Current Investigations in Environmental Medicine

The National Institute of Environmental Health Sciences (NIEHS) of the National Institutes of Health (NIH) is currently investigating the following:

  • Birth and developmental defects, sterility, breast and testicular cancers. NIEHS research seeks to discover how chemicals in the environment, including pesticides that mimic the hormone estrogen, might cause or stimulate these diseases.

  • The health of our oceans. The state of our ocean's resources is linked to health outcomes of the Earth's population.

  • Toxicogenomics. This is a scientific field that studies how human genes are involved in responses to environmental stressors and toxins.

  • Women's health. NIEHS scientists are examining the environmental components of osteoporosis, as well as the postmenopausal release of lead from bone, which can result in osteoporosis.

  • Alzheimer's and other neurologic disorders. Some scientists believe toxins in the environment may play a role in Alzheimer's disease, Parkinson's, amyotrophic lateral sclerosis (Lou Gehrig's disease), and other disorders of the immune and endocrine systems. NIEHS research seeks to determine what role solvents, pesticides, and metals may play. Although studies have shown an association between certain modifiable lifestyle factors and a reduced risk for Alzheimer’s disease, NIH says that researchers still aren’t sure whether these factors can actually prevent the disease.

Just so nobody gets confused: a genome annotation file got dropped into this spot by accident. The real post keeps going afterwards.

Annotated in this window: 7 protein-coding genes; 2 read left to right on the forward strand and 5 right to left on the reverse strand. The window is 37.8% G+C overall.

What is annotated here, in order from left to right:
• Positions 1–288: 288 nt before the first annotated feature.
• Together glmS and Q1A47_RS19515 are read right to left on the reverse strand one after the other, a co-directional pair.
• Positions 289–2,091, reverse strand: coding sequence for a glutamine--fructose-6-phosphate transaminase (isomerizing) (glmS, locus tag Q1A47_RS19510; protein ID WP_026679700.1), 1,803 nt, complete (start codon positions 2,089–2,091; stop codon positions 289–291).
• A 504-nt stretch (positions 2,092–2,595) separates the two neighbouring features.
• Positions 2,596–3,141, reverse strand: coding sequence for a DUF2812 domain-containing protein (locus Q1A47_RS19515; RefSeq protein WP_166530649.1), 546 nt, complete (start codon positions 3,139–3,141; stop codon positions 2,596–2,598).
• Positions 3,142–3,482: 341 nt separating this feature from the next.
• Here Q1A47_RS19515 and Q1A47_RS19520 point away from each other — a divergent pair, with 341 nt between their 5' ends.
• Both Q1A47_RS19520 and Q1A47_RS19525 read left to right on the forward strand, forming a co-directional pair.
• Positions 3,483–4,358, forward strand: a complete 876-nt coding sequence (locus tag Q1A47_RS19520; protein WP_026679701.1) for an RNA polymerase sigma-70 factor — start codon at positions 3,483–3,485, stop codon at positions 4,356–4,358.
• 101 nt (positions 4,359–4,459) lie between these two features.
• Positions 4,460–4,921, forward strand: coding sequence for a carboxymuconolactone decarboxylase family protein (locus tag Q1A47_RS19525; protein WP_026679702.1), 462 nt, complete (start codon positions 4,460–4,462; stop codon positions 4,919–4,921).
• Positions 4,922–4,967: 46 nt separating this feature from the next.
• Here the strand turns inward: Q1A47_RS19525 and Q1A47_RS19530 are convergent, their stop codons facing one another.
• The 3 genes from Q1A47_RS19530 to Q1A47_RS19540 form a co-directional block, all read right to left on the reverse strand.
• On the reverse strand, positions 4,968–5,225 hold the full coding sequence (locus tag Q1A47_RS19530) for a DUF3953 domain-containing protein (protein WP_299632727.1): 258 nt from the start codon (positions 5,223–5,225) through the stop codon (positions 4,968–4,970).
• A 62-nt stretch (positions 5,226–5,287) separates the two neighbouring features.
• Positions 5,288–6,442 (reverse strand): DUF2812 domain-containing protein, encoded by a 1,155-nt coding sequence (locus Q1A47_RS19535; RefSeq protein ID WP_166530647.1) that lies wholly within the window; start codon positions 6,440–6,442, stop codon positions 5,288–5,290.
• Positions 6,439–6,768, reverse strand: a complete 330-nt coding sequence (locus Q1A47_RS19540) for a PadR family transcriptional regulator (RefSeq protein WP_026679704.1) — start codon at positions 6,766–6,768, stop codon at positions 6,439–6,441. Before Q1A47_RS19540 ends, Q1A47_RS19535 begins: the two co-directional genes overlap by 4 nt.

• Lead poisoning. Lead in old paint continues to be a leading environmental hazard to infants and children, and may have effects on fertility and pregnancy. NIEHS is also evaluating various treatments for lead poisoning.

  • Hazards to the poor. NIEHS grants support health research projects among minority and low-income communities as the poor are more likely to be exposed to lead poisoning at home and hazardous chemicals at work, live near hazardous waste sites, and live where there is air pollution or polluted water.

  • Agricultural pollution. Agricultural chemicals have increased food production to meet the needs of rising populations here and abroad, but can pose serious health risks at high exposures. NIEHS puts special emphasis on agricultural exposures.

  • Signal error. Certain environmental chemicals mimic the body's hormonal growth factors by activating receptor proteins at the cell's surface that stimulate cell growth and division. Investigation is underway to determine whether exposure to such chemicals contributes to the development of cancer or reproductive disorders.

  • Animal alternatives. NIEHS is looking for ways to reduce the number of animals used in research and to find alternatives for animals, by using microbe and tissue cultures whenever possible.

  • Applying the research. NIEHS provides public and professional education and information on environmental health matters through a number of channels. In addition, they provide training programs for safety and health in hazardous waste handling and cleanup.

  • Markers. Scientists are working to use indicators, called biomarkers, to better measure the body's exposure to and uptake of toxins. Scientists hope that these measurements can be made by sensitive, noninvasive tests to help provide early warnings of exposures, predict the likely development of diseases and help doctors prevent or limit these diseases.

  • Health disparities research. NIEHS is working with many key players, including national, state, and local policymakers to understand the interrelationships of poverty, environmental pollution, and health. Among the NIEHS efforts are grant programs to enable local communities to deal with environmental health issues affecting them.